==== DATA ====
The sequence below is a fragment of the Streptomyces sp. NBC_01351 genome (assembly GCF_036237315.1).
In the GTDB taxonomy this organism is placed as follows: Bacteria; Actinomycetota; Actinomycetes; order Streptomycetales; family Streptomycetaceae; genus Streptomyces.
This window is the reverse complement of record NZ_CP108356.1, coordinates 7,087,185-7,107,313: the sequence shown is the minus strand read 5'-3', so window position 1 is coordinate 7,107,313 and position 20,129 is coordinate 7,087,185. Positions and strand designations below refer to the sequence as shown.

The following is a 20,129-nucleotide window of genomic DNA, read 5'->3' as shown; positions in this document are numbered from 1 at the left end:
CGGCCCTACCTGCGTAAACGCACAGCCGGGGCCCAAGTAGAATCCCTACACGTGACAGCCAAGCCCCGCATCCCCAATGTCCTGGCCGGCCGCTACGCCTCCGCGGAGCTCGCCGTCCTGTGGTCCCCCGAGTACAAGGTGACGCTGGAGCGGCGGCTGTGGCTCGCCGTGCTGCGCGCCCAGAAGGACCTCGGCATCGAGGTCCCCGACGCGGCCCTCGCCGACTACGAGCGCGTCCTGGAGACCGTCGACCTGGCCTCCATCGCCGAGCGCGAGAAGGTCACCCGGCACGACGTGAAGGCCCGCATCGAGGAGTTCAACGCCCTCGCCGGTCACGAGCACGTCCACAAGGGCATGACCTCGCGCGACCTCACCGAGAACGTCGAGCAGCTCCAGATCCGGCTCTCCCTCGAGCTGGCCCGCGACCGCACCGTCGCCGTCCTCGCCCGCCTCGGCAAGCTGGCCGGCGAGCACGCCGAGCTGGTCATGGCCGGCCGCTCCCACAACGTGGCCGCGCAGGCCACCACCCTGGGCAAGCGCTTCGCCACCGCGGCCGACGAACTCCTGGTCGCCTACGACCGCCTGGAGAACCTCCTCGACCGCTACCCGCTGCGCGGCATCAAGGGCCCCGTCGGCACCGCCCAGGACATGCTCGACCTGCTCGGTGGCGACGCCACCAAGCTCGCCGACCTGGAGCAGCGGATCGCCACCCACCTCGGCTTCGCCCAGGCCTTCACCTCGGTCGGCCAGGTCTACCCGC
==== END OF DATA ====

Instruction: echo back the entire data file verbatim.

The sequence below is a fragment of the Streptomyces sp. NBC_01351 genome (assembly GCF_036237315.1).
In the GTDB taxonomy this organism is placed as follows: Bacteria; Actinomycetota; Actinomycetes; order Streptomycetales; family Streptomycetaceae; genus Streptomyces.
This window is the reverse complement of record NZ_CP108356.1, coordinates 7,087,185-7,107,313: the sequence shown is the minus strand read 5'-3', so window position 1 is coordinate 7,107,313 and position 20,129 is coordinate 7,087,185. Positions and strand designations below refer to the sequence as shown.

The following is a 20,129-nucleotide window of genomic DNA, read 5'->3' as shown; positions in this document are numbered from 1 at the left end:
CGGCCCTACCTGCGTAAACGCACAGCCGGGGCCCAAGTAGAATCCCTACACGTGACAGCCAAGCCCCGCATCCCCAATGTCCTGGCCGGCCGCTACGCCTCCGCGGAGCTCGCCGTCCTGTGGTCCCCCGAGTACAAGGTGACGCTGGAGCGGCGGCTGTGGCTCGCCGTGCTGCGCGCCCAGAAGGACCTCGGCATCGAGGTCCCCGACGCGGCCCTCGCCGACTACGAGCGCGTCCTGGAGACCGTCGACCTGGCCTCCATCGCCGAGCGCGAGAAGGTCACCCGGCACGACGTGAAGGCCCGCATCGAGGAGTTCAACGCCCTCGCCGGTCACGAGCACGTCCACAAGGGCATGACCTCGCGCGACCTCACCGAGAACGTCGAGCAGCTCCAGATCCGGCTCTCCCTCGAGCTGGCCCGCGACCGCACCGTCGCCGTCCTCGCCCGCCTCGGCAAGCTGGCCGGCGAGCACGCCGAGCTGGTCATGGCCGGCCGCTCCCACAACGTGGCCGCGCAGGCCACCACCCTGGGCAAGCGCTTCGCCACCGCGGCCGACGAACTCCTGGTCGCCTACGACCGCCTGGAGAACCTCCTCGACCGCTACCCGCTGCGCGGCATCAAGGGCCCCGTCGGCACCGCCCAGGACATGCTCGACCTGCTCGGTGGCGACGCCACCAAGCTCGCCGACCTGGAGCAGCGGATCGCCACCCACCTCGGCTTCGCCCAGGCCTTCACCTCGGTCGGCCAGGTCTACCCGC